The Chinese Armorial
Frequently Asked Questions (FAQ)
1. Is the Chinese Armorial a heraldic authority?
No, the Chinese Armorial is not a state-sanctioned heraldic authority, and hence, registration and publication of your coat of arms in the Chinese Armorial does not provide legal right or protection to the use of your coat of arms. Like other private registries, the best protection it can give is that it will show that you used a specific coat of arms as at a certain date, that is, the date of registration and publication. It is intended as a private registry of armorial bearings for the enjoyment and education of persons interested in heraldry, history, and Chinese culture.
2. Who is eligible to have his/her coat of arms registered and published in the Chinese Armorial?
Please see the Acceptance Policy for information on armigers who qualify to have their coats of arms, badges, and heraldic devices registered and published in the Chinese Armorial.
3. Is there a cost for having my coat of arms registered and published?
No. The Editor operates the Chinese Armorial on a voluntary basis and charges no fee to register and publish coats of arms, badges, and heraldic devices in the Chinese Armorial. He is an armiger who is developing this Armorial out of love for heraldry and overseas Chinese culture and history.
However, if the Chinese Armorial will be published in book form, including electronic book form, in the future, there will be a cost to purchase the book.
4. Is there a registration certificate?
The Chinese Armorial issues a certificate for each heraldic device registered. Registration certificates are free of cost to the armiger if they are sent as a pdf file via email. For more information, visit the page about registration certificates.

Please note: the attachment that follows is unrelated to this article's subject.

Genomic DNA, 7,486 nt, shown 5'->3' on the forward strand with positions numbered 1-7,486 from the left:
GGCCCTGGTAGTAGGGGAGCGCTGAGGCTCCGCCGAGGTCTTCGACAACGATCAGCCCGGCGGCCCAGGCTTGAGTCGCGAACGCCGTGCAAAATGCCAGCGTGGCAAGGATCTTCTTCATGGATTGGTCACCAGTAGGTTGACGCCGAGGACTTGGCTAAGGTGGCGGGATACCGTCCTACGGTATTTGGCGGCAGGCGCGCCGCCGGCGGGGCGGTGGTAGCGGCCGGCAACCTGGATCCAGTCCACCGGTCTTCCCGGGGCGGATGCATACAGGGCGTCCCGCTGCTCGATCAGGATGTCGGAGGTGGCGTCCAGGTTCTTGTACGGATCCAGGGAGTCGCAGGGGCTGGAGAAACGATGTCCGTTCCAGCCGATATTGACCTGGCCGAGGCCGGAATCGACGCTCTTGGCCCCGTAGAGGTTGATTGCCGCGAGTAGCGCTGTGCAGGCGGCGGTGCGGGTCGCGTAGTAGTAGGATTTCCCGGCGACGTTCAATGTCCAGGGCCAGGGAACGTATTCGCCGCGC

5. How long does it take for my coat of arms to appear in the Chinese Armorial?
The Chinese Armorial is a volunteer project undertaken by the Editor on his spare time, so he cannot set a firm timeline for inclusion of your coat of arms, but he will try to have coats of arms published online within one month of him and the applicant agreeing to the information to be published.
6. After my information has been published, may I get it changed?
Yes, though they will be made as spare time permits. Change requests will be prioritized. Corrections of errors will be given first priority. Additional grants and registrations with heraldic authorities or private registries will be given the second priority. Important changes to personal or family history, for example, investiture into an order of chivalry or promotion to a senior military rank, will receive third priority. Other change requests, such as minor edits your family history after we have agreed on the version to be published, will be implemented as time permits.
7. Why are you including Mongolians, Tibetans, and other ethnic groups as Chinese?
They are not Han Chinese, but China is actually a multicultural country with many ethnic groups, called national minorities by the People's Republic. These peoples live within China, and hence, in that sense, they are Chinese, though not Han.
Some areas outside China, for example, independent Mongolia (Outer Mongolia) and the Russian Republic of Tuva, were once under Chinese rule. Due to their historical connection to China, coats of arms of persons from these states may also be eligible for inclusion in the Chinese Armorial.
The Editor realizes that there is controversy as to whether some provinces, such as Tibet, ever were a part of China or should remain so. What is indisputable is that these provinces are currently under Chinese rule, and hence, for purposes of the Chinese Armorial, the coats of arms of individuals with family origins in these provinces may qualify for inclusion in the Chinese Armorial. Such inclusion should not be interpreted as an official or personal opinion of the Editor or anyone associated with the Chinese Armorial on the sovereignty or lack thereof of these provinces.
8. How many pictures of my coat of arms can I post on the Chinese Armorial?
We know that one of the joys of heraldry is getting several artists to draw your coat of arms in their different styles, but we ask that you submit only one illustration of your coat of arms.
If, for some reason, you have two coats of arms or if the blazon used by one heraldic authority is different from the blazon used by another heraldic authority such that they create a visible and noteworthy difference, then you may submit both coats of arms.
9. Can the Editor change the policies of the Chinese Armorial at any time?
Yes, given that the Chinese Armorial is a privately-funded project of the Editor.